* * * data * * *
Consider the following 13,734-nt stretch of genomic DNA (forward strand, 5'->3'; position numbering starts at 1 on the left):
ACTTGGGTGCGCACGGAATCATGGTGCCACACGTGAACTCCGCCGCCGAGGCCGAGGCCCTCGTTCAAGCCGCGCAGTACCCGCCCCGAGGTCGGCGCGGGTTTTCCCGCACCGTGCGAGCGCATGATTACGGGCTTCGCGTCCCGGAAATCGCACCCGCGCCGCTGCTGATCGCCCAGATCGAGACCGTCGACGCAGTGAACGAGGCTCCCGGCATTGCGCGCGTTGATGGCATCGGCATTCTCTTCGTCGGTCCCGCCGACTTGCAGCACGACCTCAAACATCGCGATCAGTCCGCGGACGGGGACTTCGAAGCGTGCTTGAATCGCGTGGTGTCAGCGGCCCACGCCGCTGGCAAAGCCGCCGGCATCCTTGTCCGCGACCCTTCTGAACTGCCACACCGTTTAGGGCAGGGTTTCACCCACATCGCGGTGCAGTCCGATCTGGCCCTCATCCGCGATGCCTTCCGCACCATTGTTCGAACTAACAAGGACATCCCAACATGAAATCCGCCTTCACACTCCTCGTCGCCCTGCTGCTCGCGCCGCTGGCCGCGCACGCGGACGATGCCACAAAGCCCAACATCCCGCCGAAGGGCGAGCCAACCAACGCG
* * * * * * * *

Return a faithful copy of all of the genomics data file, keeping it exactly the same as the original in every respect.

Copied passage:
Consider the following 13,734-nt stretch of genomic DNA (forward strand, 5'->3'; position numbering starts at 1 on the left):
ACTTGGGTGCGCACGGAATCATGGTGCCACACGTGAACTCCGCCGCCGAGGCCGAGGCCCTCGTTCAAGCCGCGCAGTACCCGCCCCGAGGTCGGCGCGGGTTTTCCCGCACCGTGCGAGCGCATGATTACGGGCTTCGCGTCCCGGAAATCGCACCCGCGCCGCTGCTGATCGCCCAGATCGAGACCGTCGACGCAGTGAACGAGGCTCCCGGCATTGCGCGCGTTGATGGCATCGGCATTCTCTTCGTCGGTCCCGCCGACTTGCAGCACGACCTCAAACATCGCGATCAGTCCGCGGACGGGGACTTCGAAGCGTGCTTGAATCGCGTGGTGTCAGCGGCCCACGCCGCTGGCAAAGCCGCCGGCATCCTTGTCCGCGACCCTTCTGAACTGCCACACCGTTTAGGGCAGGGTTTCACCCACATCGCGGTGCAGTCCGATCTGGCCCTCATCCGCGATGCCTTCCGCACCATTGTTCGAACTAACAAGGACATCCCAACATGAAATCCGCCTTCACACTCCTCGTCGCCCTGCTGCTCGCGCCGCTGGCCGCGCACGCGGACGATGCCACAAAGCCCAACATCCCGCCGAAGGGCGAGCCAACCAACGCG